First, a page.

To identify a potential therapeutic indication for AOM1 we first screened a series of human and mouse cancer cells to identify cell lines that express OPN receptors in particular αvβ3 and CD44v6. As illustrated in Figure 2A-C, FACS analysis identified at least three cell lines expressing OPN receptors including JHH4, MDA-MB435, and MSTO-211H. Furthermore, transwell assay data showed that these cells were capable of migrating to OPN (5 μg/ml) indicating a functional relevance for receptor expression in these cells (Figure 2D-F). Treatment with AOM1 (150 μg/ml) fully inhibited cell migration suggesting that blockade of integrin binding site is sufficient to inhibit cell migration to OPN.
In addition to tumor cells, we investigated expression of OPN receptors in human PBMCs (peripheral blood mononuclear cells; Figure 3A). Flowcytometry data indicated expression of αvβ3 and to a lesser extent CD44v6 in the entire human PBMCs (Figure 3B). Further gating on populations of granulocytes and monocytes (GM) vs. lymphocytes showed a greater expression of both receptors in GM compared to lymphocyte subset (Figure 3C). The migration assay supported flowcytometry data since only GM, but not lymphocytes, migrated towards OPN (Figure 3D). Overall, and consistent with published reports , we have provided receptor expression and functional data further supporting a role for OPN in tumor growth via affecting both cancer cells and stroma.
OPN is highly enriched in a murine model of NSCLC
In addition to human cells we also analyzed mouse cell lines to identify a preclinical model to test efficacy of AOM1 with specific focus on lung tumors. OPN has been shown to be highly enriched in lung tumors . Surgical removal of primary lung tumors in patients results in a significant reduction in levels of OPN in plasma further indicating a role for OPN as a biomarker of tumor progression in NSCLC . Consistent with these findings, a mass spectrometry method was developed to quantify three different isoforms of OPN (a, b, and c) in plasma samples obtained from NSCLC patients and healthy individuals. Analysis of plasma samples showed that all three isoforms of OPN were present in healthy individuals but were less abundant than in cancer patients. Of note, elevated OPNa accounted for the majority of the increased total OPN in cancer patients .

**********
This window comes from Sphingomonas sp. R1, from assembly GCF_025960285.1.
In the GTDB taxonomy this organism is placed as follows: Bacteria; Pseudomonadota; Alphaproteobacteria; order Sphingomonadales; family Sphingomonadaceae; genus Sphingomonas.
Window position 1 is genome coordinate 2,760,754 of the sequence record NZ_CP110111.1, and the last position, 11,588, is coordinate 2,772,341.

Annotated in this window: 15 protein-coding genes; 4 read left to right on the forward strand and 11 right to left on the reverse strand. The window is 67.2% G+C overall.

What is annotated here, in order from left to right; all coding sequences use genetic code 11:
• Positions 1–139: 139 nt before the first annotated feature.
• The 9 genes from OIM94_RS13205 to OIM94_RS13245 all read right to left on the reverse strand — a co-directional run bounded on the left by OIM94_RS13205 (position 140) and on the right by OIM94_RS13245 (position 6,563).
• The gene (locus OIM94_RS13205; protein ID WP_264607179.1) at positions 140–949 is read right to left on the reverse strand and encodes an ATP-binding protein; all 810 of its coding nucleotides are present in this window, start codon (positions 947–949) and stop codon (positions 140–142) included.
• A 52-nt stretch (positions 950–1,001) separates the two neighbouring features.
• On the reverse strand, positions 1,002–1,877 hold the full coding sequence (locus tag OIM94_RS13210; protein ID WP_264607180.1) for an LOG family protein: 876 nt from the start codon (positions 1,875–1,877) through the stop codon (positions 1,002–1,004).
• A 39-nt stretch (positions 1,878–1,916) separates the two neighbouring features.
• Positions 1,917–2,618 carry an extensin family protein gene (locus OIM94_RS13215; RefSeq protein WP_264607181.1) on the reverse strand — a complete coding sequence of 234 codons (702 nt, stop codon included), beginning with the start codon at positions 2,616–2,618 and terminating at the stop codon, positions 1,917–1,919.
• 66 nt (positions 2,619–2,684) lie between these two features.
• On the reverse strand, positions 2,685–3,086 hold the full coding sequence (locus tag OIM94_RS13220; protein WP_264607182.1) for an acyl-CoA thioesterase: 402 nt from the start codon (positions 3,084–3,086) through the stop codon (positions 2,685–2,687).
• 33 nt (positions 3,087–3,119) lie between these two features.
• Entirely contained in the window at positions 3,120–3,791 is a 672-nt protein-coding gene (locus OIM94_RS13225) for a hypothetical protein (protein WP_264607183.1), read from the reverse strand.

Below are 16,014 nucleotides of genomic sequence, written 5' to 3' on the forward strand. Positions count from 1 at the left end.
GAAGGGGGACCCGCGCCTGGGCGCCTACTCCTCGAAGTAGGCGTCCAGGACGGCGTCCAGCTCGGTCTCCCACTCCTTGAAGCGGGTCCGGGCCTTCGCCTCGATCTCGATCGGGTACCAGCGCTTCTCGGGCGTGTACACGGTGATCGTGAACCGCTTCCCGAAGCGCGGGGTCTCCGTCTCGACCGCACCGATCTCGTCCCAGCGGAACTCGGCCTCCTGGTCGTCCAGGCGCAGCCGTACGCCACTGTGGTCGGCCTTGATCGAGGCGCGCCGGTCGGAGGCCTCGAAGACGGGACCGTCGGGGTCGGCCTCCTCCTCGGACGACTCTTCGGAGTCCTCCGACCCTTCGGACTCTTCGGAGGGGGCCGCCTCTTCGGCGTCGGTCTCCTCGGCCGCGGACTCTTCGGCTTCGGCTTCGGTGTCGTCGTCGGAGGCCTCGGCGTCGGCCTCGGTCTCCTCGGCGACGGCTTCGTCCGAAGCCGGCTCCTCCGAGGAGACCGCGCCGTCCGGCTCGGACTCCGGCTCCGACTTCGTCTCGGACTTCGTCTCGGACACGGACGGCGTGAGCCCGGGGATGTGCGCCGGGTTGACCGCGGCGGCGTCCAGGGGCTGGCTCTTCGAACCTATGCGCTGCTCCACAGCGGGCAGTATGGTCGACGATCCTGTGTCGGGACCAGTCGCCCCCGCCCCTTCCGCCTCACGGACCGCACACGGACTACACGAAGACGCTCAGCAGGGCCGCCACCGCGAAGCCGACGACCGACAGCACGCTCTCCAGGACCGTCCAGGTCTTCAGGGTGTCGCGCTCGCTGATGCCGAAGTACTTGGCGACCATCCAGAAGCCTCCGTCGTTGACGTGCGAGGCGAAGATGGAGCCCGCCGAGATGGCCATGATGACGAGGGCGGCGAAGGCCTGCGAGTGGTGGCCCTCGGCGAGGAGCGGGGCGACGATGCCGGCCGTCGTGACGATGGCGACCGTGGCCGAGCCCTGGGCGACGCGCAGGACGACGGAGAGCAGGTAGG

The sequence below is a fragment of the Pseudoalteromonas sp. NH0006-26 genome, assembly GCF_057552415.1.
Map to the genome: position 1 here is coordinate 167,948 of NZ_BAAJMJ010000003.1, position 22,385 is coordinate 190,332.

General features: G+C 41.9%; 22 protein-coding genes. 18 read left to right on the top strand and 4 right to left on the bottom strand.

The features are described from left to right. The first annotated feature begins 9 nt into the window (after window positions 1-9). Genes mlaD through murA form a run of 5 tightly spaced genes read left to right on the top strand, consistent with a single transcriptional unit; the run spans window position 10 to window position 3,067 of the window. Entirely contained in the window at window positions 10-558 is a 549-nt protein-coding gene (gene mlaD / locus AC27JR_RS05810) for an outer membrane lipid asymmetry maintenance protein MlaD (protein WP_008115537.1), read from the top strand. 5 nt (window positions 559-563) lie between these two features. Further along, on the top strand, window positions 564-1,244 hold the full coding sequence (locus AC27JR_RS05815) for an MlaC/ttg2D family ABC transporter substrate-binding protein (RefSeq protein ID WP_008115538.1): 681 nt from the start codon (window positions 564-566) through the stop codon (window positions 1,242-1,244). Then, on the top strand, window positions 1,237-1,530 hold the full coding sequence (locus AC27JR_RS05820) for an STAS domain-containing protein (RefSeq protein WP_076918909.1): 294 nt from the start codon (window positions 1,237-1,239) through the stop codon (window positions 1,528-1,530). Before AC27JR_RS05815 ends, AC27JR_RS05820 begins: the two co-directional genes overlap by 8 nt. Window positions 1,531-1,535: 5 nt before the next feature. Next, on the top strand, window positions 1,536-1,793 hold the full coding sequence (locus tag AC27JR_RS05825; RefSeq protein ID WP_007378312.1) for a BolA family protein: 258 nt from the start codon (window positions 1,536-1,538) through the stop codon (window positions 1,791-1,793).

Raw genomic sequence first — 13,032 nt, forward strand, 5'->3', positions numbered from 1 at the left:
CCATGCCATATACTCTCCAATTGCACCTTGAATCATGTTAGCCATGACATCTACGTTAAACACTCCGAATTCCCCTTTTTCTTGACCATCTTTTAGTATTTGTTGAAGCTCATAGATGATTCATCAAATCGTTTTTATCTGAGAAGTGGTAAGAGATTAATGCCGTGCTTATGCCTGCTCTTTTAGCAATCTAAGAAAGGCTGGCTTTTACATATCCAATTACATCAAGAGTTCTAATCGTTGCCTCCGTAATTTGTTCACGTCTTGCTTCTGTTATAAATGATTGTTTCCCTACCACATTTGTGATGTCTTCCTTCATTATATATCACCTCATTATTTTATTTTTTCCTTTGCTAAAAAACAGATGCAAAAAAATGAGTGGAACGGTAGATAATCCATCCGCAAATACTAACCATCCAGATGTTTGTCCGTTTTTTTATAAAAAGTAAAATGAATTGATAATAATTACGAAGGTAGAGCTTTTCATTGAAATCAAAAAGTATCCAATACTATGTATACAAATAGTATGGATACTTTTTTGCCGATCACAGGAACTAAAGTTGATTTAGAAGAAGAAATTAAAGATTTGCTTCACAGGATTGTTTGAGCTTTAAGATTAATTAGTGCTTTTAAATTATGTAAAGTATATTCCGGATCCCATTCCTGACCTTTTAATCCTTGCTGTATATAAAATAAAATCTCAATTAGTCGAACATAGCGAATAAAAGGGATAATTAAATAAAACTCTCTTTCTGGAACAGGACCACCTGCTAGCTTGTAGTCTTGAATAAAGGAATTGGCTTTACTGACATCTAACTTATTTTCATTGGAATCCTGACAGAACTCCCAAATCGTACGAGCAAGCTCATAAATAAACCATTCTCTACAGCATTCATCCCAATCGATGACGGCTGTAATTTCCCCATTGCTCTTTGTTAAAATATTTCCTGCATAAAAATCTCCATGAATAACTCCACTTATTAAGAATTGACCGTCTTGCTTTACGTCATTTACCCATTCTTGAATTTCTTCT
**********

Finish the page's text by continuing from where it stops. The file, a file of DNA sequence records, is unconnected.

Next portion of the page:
The KrasG12D-LSLp53fl/fl GEMM (genetically engineered mouse model) represents one of the most relevant models of human NSCLC . Biology of tumor progression and efficacy of therapeutic agents have been extensively studied in this model. Intranasal inhalation of viral particles containing Cre-recombinase results in activation of mutated KrasPG12DP and ablation of p53 that in turn lead to tumor formation and progression in the lung reminiscent of lesions observed in cancer patients with a similar mutation . Therefore, the availability of these mice prompted us to test efficacy of AOM1 on tumor growth and progression. However, repeat-dose treatment of these immuno-competent mice with AOM1, a fully human IgG2, resulted in rapid clearance of the antibody from plasma possibly due to the development of anti-drug antibodies (no changes in AOM1 clearance was observed following repeated treatment of immune-compromised mice, data not shown). To circumvent this limitation, we modified this tumor model by de novo isolating tumors from the lung of KrasG12D-LSLp53fl/fl GEMMs and implanting them subcutaneously (without any in vitro manipulation) in immunodeficient scid mice to create KPT (KrasG12D-LSLp53fl/fl Trocar) mice. All the implanted tumors were capable of growth and proliferation in the immunodeficient recipients (Figure 4A). ELISA data showed elevated levels of OPN in plasma in KPT mice suggesting a role for OPN in tumor progression in this model (Figure 4B). FACS data indicated that both tumor cells and PBMCs isolated from animals bearing these tumors express αvβ3 and CD44 receptors further supporting a rationale for treatment of sc-tumors with AOM1 (Figure 4C). Analysis of sc tumor volumes did not reveal any significant difference at the primary site of tumor growth in any of the treatment groups (including AOM1 as single agent or in combination with Carboplatin) suggesting that OPN may not play an important role in tumor growth at the primary site of tumorigenesis (Figure 4D).
Lung metastasis is induced by OPN in KPT mice